It toes a lot of fine lines, beyond being an anticipated follow-up from a rising star who doesn’t seem to be embracing her newfound fame. It’s very folk-heavy but pop-minded. It’s about growing up and moving on and out, but is also firmly situated in Bridie Monds-Watson’s youth growing up in Derry, Ireland. Lead single Knock Me Off My Feet begins with these lines: “I’ve always done the best I can / To get out of my neighborhood / Growing up I spilled my blood / But you’re still my home / You stay within my bones.” This duality is present throughout the album.
“Everybody Loves You” is another standout, opening with Monds-Watson’s ethereal voice backed by an ethereal soundscape. On the surface it seems to be about coming to grips with being “different,” and then realizing that difference isn’t necessarily valuable in and of itself, and finally allowing yourself to be “normal,” in a sense. For some reason, though, I read this track as a meditation on self-worth, and self-love. “Everybody loves you/ Not me, no way/ I don’t work that way,” it goes, but what if “you” is… me? Sometimes I feel like everyone loves me, sees me as I am, validates me… except myself. To me, this is about silencing the inner critic and allowing for self-love.
Released April 26, 2019
When I was in college, I listened to Kelly Clarkson’s My December and everything changed for me. Previously some kind of indie music hipster, I decided to say “fuck it” and embraced pop music. I don’t want to say that pop music changed my life, necessarily, but I think that releasing myself from that self-inscribed pressure to avoid pop music allowed me to, in retrospect, analyze some other long-held beliefs about who I was and what I was into – like religion and gender, both of which I abandoned/transformed not long afterward.
All of this is to say that it’s been a longer road toward appreciating country music. I think we need more queer/trans people in country – though I know why we don’t – and I appreciate Sean Della Croce just for being an out queer folk/country singer-songwriter. That’s a weak recommendation, though, so here’s the rest: this album is beautiful and touching and slick. And their voice! It’s so smooth and ethereal.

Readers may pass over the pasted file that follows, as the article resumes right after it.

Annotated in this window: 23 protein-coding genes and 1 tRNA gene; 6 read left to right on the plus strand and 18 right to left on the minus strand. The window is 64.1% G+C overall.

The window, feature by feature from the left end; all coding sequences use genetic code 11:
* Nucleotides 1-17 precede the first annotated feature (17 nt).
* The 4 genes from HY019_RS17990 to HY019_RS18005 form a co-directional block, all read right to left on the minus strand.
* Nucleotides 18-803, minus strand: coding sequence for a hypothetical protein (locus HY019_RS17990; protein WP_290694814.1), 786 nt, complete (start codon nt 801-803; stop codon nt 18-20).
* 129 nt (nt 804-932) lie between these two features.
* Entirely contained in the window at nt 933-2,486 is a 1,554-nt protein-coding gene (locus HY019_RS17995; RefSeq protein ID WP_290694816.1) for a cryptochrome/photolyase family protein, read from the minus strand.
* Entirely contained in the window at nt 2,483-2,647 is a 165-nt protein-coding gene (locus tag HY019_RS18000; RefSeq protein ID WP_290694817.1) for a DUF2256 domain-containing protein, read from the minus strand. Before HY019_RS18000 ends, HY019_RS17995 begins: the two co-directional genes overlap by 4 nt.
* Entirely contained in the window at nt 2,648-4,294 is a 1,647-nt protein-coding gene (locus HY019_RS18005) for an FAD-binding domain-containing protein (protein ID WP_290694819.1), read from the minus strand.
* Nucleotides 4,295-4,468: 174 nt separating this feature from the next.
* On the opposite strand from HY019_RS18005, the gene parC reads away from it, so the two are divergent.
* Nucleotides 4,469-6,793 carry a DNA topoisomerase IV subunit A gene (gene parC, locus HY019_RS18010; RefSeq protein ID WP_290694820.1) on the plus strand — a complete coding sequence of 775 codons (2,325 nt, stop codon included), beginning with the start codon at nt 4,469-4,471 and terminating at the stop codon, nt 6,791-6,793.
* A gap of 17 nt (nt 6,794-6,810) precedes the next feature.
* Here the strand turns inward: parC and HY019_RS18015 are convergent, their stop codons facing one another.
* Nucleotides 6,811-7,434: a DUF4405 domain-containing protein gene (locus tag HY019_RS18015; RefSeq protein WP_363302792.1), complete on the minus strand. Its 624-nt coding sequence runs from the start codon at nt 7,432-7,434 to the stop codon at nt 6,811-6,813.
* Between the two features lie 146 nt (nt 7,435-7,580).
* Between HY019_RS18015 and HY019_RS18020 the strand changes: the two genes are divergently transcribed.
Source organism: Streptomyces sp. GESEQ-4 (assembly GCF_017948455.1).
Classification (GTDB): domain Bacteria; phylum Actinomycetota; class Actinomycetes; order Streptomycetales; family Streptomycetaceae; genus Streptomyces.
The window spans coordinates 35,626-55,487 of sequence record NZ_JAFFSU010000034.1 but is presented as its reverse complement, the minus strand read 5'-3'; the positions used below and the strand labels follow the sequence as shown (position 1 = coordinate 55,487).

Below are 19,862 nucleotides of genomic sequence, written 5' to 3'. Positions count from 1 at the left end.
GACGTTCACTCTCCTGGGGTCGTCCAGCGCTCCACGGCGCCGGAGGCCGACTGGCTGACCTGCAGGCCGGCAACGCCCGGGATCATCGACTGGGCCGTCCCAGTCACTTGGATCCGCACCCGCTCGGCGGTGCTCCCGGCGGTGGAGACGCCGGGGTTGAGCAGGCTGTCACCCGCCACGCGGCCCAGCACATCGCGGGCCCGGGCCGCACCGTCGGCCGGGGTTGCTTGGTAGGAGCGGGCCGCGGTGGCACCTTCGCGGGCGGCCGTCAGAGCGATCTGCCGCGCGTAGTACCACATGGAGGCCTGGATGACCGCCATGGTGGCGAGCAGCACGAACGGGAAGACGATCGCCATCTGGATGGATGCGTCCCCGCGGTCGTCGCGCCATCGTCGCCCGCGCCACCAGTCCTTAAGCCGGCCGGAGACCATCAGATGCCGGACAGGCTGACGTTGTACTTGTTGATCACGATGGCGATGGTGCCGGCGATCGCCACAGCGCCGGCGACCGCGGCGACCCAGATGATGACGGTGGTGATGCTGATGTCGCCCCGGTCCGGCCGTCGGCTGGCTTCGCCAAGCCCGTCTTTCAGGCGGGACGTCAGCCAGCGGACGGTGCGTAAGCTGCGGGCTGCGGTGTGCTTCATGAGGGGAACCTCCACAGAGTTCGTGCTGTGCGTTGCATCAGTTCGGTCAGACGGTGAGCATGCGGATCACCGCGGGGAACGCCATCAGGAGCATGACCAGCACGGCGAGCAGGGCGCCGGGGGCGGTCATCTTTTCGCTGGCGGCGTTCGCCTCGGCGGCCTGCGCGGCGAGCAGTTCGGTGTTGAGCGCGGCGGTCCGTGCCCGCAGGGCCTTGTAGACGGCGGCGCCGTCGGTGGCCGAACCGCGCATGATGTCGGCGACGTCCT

Della Croce covers a lot of ground here, but there’s an undercurrent of longing, transformation, and uncertainty. Romance is present, but subdued, on tracks like Rebecca Henry, about unrequited love with a woman whose startling uniqueness is simultaneously attractive and unattainable:
“She doesn’t know her maker’s name/ I wanna know who made her/ ‘Cause she’s got a Walden pond hidden around somewhere/ I’m gonna find it and make a little sense/ Ask her what is time, she says, “You are, and so am I”/ But I, I have to admit/ Rebecca Henry doesn’t see me, so I don’t exist.”
Released March 22, 2019
This one is slightly late, but I had never heard of Liniker and the Caramelows until this past month. Just in time to check out their new music, which feels like such a blessing (there is a new Liniker single out, by the way, with the legendary Elza Soares, but I wanted to feature this album).
Liniker is a golden-tongued Black trans Brazilian singer. I don’t speak Portuguese, but that doesn’t seem to preclude my getting a lot out of this gorgeous album. To be honest, when I started writing this, I was going to look at the Genius page for this album and try translating the lyrics to get a sense of what was going on here lyrically. But I’m not going to do that.
Just watch their Tiny Desk concert and get your life. The vibes are incredible.
Nicotine features six straightforward folky, country-inspired Americana tracks. This EP seems like a perfect bit of the soundtrack for your next long-haul drive across America.
Like Santigold or M.I.A., Siena Liggins creates entirely unique and innovative beat structures and production for her pop/r&b. This goes super hard.
This is my favorite type of electronic music. What would you call it? It’s definitely club-ready and danceable, but it’s also a bit lower-key, like trip-hop.
I didn’t know that Marika Hackman was Amber Bain’s (of The Japanese House, featured here previously) ex! This aggressive, rocking track is potentially a “break-up” song; the lyrics are ambiguous but I read them that way. Maybe I’m too invested, though!
This goes so hard. Niña Dioz released the excellent and hard-hitting Reyna last year, and this track (along with Magdalena (Trap Orquesta)) is a remix. The original was dope but each of these remixes adds just a bit of flavor, elevating them to certified bangers.